Getting back into the groove of a new school year can be very exciting but may come with some unanticipated events as well. I see many children who have become dry over the summer but then have some accidents once school starts.
Why does this happen? What can you do?
Going back to school is physically and emotionally draining until a routine is established. Any change, even good ones, can cause increased wetting. Having a different sleep-wake cycle during the summer versus the school year can contribute. Especially with older kids, who may have stayed up very late during the summer, it can take a couple of weeks to adjust. Being exhausted may cause children to just sleep through the need to wake up and urinate.
-Reassure your child that once the new routine is established, dry nights will most likely resume.
-Do your best to have a regular bedtime, with double voiding before bed (urinating twice about 30 minutes apart).
EATING AND DRINKING CHANGES
In a 24 hour period of time, a body needs a certain amount of fluid to stay healthy. Drinking fluids late in the day makes more demands on the body to process these fluids during the night. A relaxed summer schedule and outdoor camps that push fluids help kids get plenty to drink during the day.
However, drinking throughout the entire day is not always easy for kids during the school year. Many children do not drink anything with breakfast and only 8 ounces at lunch. Sips of water from the fountain are the only other opportunity to drink.
-Encourage drinking of a large glass of water, juice or milk with breakfast, even if they don't feel thirsty.
-Pack an extra drink with lunch.
-Send a water bottle, educating your child on the importance of drinking it all during the day. Eating during the school year can also be different than the summer. Lack of fruits and vegetables, with an increase in cheese, bread, milk can lead to less frequent stools. Regular bowel movements are important in staying dry at night.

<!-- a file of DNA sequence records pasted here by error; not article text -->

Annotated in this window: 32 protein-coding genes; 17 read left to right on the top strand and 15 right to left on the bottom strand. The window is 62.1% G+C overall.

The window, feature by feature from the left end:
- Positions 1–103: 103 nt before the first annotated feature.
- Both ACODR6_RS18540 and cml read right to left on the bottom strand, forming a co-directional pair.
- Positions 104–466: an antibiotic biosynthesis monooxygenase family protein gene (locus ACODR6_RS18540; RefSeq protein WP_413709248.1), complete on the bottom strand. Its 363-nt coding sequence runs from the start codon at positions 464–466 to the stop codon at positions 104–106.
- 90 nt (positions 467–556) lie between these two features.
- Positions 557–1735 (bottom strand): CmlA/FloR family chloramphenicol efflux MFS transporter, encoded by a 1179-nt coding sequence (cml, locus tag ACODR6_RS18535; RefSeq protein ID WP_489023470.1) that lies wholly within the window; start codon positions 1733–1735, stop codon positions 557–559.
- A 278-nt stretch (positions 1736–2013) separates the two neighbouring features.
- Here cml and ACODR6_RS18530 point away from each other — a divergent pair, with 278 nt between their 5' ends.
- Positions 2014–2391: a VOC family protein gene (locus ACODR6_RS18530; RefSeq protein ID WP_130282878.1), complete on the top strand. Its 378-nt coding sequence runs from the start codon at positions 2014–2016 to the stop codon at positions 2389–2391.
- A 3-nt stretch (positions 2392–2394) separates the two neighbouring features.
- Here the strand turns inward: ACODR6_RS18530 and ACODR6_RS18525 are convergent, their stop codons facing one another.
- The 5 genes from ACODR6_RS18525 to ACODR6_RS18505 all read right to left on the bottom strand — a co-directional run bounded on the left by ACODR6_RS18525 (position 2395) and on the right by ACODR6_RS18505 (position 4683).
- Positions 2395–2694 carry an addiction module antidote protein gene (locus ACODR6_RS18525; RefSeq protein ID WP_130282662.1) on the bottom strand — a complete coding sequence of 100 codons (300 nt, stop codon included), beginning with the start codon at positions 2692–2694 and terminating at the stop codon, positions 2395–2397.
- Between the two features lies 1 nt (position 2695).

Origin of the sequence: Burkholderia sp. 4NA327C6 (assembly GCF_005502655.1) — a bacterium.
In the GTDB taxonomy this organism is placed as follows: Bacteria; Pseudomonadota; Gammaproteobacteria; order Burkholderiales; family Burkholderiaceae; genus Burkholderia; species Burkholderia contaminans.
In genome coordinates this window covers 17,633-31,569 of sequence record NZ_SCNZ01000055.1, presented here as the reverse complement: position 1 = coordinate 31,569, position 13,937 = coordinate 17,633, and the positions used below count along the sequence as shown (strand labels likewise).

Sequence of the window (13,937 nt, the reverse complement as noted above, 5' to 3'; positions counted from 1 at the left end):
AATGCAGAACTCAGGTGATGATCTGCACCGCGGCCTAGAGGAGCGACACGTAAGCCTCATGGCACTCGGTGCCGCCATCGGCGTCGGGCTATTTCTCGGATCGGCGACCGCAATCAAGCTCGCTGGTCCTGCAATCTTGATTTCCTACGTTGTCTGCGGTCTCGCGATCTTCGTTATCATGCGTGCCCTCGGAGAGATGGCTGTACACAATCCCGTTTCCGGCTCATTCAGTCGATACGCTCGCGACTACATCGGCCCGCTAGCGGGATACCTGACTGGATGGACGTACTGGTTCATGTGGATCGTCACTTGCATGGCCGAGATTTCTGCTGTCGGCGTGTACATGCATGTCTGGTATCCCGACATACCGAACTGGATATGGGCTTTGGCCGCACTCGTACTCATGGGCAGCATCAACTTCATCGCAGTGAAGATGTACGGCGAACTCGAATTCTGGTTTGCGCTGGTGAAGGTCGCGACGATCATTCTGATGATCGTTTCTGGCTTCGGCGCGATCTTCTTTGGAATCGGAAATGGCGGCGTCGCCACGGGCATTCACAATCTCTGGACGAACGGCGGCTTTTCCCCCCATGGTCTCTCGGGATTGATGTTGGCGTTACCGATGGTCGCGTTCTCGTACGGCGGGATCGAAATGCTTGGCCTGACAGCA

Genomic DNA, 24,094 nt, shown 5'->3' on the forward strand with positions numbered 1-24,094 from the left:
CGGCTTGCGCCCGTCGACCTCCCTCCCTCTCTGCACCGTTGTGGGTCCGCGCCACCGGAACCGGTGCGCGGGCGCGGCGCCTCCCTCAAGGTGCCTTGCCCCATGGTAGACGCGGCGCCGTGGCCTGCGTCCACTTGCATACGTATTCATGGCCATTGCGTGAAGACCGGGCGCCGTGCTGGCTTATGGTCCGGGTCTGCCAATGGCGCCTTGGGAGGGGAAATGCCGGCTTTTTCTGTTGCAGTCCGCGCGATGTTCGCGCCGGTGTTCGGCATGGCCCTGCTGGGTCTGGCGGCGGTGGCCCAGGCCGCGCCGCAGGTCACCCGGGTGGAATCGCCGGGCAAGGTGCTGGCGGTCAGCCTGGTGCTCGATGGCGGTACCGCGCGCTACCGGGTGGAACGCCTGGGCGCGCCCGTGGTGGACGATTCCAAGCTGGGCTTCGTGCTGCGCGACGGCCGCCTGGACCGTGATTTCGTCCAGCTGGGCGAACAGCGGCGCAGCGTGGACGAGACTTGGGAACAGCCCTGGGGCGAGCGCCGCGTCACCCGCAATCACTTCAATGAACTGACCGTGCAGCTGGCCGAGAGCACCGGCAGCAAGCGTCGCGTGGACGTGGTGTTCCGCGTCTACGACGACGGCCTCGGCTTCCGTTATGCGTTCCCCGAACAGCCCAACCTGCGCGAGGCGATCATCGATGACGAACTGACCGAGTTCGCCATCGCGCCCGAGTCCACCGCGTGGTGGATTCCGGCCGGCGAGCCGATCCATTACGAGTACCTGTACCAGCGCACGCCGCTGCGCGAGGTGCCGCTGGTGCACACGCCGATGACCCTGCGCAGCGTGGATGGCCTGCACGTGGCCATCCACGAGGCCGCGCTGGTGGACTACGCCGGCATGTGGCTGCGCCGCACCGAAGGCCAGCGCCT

-Include high fiber foods in lunches and snacks. -Read labels when buying foods and look for the most fiber.
CHANGES IN ELIMINATION
Fear of the school bathroom or overly strict teachers can prevent your child from urinating or having a bowel movement when they feel the urge to do so. Trying to "hold it until they get home can lead to embarrassing daytime accidents or constipation.
-Ask your child about the bathroom rules in their classroom. It may take a gentle email to the teacher to allow unrestricted bathroom privilege in a child who is nervous about the rules.
-Ask your child about any other reason they might not be using the school bathroom. Fear of bullying, cleanliness, lack of toilet paper, etc. are reasons that come up. Come up with solutions for these concerns.
Invitations for sleepovers or school trips start with the new school year. For children with nighttime accidents, having a backup plan is important.
-Waterproof pants, sleeping bag liners, or medication may help.
-Limit the number of spontaneous sleepovers until the bedwetting has improved.
For a temporary relapse with the start of the school year, children who have become dry while using a bedwetting alarm can simply restart it for a few weeks.
-Restarting the alarm reminds the body what it should be doing in the nighttime.
-Once a regular school schedule is established for a few months, this is actually a good time to begin use of a bedwetting alarm in children who are still consistently wet at night.
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